I've never been a great fan of microwave ovens and detest microwaved pub meals, but one can't deny that they do come in handy now and again. My black Daewoo KOR8A0R certainly looks the part. Its has a reflective black finish and probably seems more expensive than it actually cost. Neatly positioned down the right hand side are the blue LCD timer display, 8 touch button controls, large silver time/weight quantity knob and 2 start and stop buttons. The window on the door conveniently allows you to inspect your food whilst it's cooking. At 12.5kg it is quite a heavy item. I just about managed to shift it about myself but you may need someone to help you. I also wouldn't describe it as compact - with dimensions of 465 x 279 x 366mm it will take a lot of your work space if you have a small kitchen.
The touch buttons consist of auto cook - for using set programs, auto defrost, chilled meal (used for reheating meals), soup sauce, quick defrost and clock (for setting clock/timer). I found the auto cook button very handy and it's the one I use most of the time. One press allows you to cook fresh vegetables, you push it twice to cook frozen vegetables, 3 times for jacket potatoes, 4 times for rice/pasta. The dial knob then allows you to set the weight of the food. I cook pasta quite a lot and the results are always satisfactory although with past and rice you have to keep switching off or pause the cooking in order to give it a stir. The appliance can be switched off and the door opened at any time during cooking/defrosting.
Cooking with the microwave is quite easy, you simply position your food in a suitable container on to the glass dish in the centre. A bowl of pasta for 4 people will take about 10 minutes. Most meat and fish dishes take less than 10 minutes whilst most vegetables cook in under 5 minutes. I've yet to use a Microwave oven that cooks a decent jacket spud and this one is no exception - they either come out too mushy or with hard uncooked lumps in them. As such I usually just use the Microwave to soften them up for two to three minutes before transferring them to a gas oven.
As mentioned earlier the microwave has an auto defrost mechanism that can be used to defrost foods by weight. You set the weight of the food to be defrosted and the microwave automatically sets the defrosting time and power level. I've only used it once but it seems to work effectively. An alarm sounds with a short ring at the end of cooking/defrosting time.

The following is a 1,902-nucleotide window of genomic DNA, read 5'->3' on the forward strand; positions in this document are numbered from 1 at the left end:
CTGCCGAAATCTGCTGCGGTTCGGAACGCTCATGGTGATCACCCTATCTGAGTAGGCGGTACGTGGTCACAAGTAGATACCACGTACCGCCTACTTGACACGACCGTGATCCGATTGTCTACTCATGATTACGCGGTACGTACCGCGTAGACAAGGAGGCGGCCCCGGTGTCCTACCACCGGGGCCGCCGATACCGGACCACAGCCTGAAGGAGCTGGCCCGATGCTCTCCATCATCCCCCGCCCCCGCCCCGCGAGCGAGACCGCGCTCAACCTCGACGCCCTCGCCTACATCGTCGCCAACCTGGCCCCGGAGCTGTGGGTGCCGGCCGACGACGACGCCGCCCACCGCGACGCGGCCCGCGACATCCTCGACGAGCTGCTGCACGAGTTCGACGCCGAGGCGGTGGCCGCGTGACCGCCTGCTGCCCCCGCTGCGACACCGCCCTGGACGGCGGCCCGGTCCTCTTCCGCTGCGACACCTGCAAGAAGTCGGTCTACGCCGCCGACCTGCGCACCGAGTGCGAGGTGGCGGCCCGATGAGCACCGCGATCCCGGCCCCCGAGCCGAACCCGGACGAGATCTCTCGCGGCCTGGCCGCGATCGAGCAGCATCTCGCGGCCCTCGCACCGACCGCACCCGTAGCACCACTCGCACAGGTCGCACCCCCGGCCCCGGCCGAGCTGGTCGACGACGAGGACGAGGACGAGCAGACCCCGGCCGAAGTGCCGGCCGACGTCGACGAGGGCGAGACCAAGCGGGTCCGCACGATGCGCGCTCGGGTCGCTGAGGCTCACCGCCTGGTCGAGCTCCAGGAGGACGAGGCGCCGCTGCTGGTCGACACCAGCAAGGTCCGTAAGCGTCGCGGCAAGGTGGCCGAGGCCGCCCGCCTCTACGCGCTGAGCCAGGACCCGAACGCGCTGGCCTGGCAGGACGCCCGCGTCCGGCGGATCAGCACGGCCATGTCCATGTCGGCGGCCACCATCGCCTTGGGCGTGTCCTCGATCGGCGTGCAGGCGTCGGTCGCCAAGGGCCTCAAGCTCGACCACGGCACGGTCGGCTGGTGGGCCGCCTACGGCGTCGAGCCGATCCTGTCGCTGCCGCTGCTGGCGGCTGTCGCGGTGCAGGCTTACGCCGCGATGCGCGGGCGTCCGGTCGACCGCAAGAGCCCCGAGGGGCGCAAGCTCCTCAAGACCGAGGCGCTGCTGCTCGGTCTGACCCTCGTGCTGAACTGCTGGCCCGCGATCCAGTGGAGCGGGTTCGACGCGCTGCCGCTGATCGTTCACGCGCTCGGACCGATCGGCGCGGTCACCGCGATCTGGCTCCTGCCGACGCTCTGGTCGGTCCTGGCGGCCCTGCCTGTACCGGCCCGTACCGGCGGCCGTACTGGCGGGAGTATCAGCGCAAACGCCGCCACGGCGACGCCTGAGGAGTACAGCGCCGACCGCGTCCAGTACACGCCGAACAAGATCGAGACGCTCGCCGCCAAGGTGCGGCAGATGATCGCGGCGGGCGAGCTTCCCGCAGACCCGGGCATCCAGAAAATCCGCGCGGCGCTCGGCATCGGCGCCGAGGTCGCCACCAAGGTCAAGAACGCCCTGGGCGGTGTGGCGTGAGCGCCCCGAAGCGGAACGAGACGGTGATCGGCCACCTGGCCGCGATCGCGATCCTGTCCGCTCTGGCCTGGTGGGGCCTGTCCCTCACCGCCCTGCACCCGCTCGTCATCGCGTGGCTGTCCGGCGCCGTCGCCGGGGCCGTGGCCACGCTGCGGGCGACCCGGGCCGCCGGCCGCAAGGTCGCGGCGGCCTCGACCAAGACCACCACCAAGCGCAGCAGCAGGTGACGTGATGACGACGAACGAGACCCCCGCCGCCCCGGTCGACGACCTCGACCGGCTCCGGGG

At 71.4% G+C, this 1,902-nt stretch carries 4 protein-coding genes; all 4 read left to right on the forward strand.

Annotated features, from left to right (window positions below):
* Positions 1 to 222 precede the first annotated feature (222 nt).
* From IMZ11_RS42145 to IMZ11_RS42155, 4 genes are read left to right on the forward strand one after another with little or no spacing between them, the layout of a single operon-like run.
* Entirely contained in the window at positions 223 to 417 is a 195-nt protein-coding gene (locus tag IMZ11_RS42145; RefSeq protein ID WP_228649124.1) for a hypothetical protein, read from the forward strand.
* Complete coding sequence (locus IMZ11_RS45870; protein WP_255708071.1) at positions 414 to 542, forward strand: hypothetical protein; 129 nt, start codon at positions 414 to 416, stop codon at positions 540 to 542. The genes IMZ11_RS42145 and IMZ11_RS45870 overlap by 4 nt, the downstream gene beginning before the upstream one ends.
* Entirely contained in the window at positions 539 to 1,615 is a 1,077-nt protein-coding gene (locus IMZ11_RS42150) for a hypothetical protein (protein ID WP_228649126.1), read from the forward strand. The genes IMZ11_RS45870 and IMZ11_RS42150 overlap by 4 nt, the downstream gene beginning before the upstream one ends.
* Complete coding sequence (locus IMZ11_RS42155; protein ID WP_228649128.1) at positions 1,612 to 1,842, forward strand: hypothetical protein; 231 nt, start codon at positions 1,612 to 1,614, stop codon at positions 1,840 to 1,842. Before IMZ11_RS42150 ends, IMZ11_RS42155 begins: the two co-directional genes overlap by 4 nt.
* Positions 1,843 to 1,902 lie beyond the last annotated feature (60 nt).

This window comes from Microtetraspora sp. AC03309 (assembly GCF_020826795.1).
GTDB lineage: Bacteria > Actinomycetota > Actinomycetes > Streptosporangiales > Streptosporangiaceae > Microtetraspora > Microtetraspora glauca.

There is a clock on the oven that shows up in blue LCD numerals. The clock appears when the timer is not being used. I never used the clock because you have to reset it every time you switch on the oven and I don't believe in leaving appliances switched on. It should also be mentioned that the microwave comprises a useful child safety lock to stop children interfering with your cooking.
The microwave is simple enough to clean. The interior consists of an acrylic surface which is easy to wipe with a damp cloth and the circular glass tray can easily be taken out washed with your other dishes.
The Daewoo KOR8A0R is a little noisy but not too invasive. When it's switched on I do find myself having to turn up the TV or radio if the news is on, but I do live in an echoey flat with the kitchen adjacent to the living room.
The users manual is simple enough and avoids the unnecessary technical jargon. There are lists of typical microwave foods such as baby food, baked beans, baked spuds etc. There is also a selection of recipes such as French onion soup and honeyed chicken. Alongside each food/dish type are the weights, cooking times and special tips. There is also a utensil guide informing you of the utensils that are safe to use inside the microwave.
I bought this Microwave when I was in the process of moving into a new flat and I still hadn't got round to buying a 'proper' oven. It was purchased over 2 years ago on Amazon for £58. It still works fine but I am a light user and would say I've used it once or twice a week on average. All in all it seems a reliable appliance and one which I would recommend.
I'm not going to go into any technical jargon. Detailed specifications can be found on many other websites and are meaningless to most consumers. This review is a short summary of my experience and impressions after using this camera over a two week period.